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What are the best on-page SEO techniques?

May 22, 2020 DJ Team

important on page seo factors

The best on-page SEO techniques will center around keyword research, site layout, and creating helpful content. All of these are things you can work on today to improve your site rankings—and companies like DemandJump offer the tools and advisory services to make that process easy.

Whether you’re just getting started with SEO content, working on publishing some, or hoping to boost existing pages through content optimization, it can be tricky to know how to move forward. With so many methods of creating content and so many variables to consider, it can feel like there’s not really a clear path to success. But SEO doesn’t have to be a guessing game if you have the right data and use a few simple techniques that make your site easier to read, for both people and search engines.

There are many elements of SEO you can use to reach a wider audience organically—and a lot of them relate to on-page SEO. Keep reading to learn about the best on-page SEO factors to focus on and how to use site organization to set yourself apart from the noise. But first, let’s answer a couple of questions:

What Is On-Page SEO in Digital Marketing?

On-page SEO includes any SEO techniques and tools that focus on the actual web pages. The most popular example of this is keyword-driven content, but on-page SEO can also involve site navigation, image details, and even how a website’s individual pages connect with one another.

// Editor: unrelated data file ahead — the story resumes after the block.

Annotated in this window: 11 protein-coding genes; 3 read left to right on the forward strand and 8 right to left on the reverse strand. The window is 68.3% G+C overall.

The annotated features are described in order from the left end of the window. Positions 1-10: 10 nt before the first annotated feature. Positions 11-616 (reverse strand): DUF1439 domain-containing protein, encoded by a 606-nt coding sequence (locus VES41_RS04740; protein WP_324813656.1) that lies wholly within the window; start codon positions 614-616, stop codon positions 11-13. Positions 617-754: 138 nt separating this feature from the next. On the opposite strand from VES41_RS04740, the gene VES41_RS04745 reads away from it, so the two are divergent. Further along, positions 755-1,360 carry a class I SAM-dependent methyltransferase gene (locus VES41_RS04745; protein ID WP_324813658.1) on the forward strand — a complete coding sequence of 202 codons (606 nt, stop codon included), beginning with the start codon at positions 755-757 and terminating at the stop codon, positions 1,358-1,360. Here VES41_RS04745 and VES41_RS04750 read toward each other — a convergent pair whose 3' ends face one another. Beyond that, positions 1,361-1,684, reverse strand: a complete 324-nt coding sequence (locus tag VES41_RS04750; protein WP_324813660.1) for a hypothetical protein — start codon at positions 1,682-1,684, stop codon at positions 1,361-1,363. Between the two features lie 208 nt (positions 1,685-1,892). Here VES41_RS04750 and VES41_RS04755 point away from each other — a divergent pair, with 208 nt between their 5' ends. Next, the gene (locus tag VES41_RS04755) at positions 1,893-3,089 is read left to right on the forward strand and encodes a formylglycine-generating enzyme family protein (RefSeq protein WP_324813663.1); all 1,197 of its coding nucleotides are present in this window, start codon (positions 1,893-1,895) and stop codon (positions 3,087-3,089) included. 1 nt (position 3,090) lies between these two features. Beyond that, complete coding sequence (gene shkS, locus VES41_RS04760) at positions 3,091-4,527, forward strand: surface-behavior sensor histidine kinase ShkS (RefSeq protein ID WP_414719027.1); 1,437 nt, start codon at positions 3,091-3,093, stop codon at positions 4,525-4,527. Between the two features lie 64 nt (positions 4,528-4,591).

Why Is On-Page SEO Important?

On-page SEO is what makes your content easy to reference for search engines. It also is largely what drives the initial impressions your content gives readers. Many people know that good SEO helps people find your website for the first time, but what’s often overlooked is that on-page SEO can be what retains readers—what holds their interest and keeps them coming back for more.

What Are the Top 3 SEO Strategies?

While there’s no way to definitively say what the top three SEO strategies are, you can strategize around three key elements to guide your efforts:

  1. HTML
  2. Site Layout
  3. Helpful Content

You likely noticed that “keywords” didn’t make the cut, but don’t worry—we’ll talk about how to use keywords effectively once we get to “Helpful Content.” Another reason “keywords” isn’t on this list is that, frankly, most people already know they’re important, but very few focus on the three elements listed above. By creating a plan for these three, you will already be one step ahead of most content.

Strategy #1: Use Your HTML Wisely

HyperText Markup Language (HTML) is more than the code that makes your website load properly; it’s also another opportunity to make your content easier to find. Just as you embed language in your code to alter how your pages look, you can embed key words and phrases in your content that tell search engines “this is the right content to show people.” For example: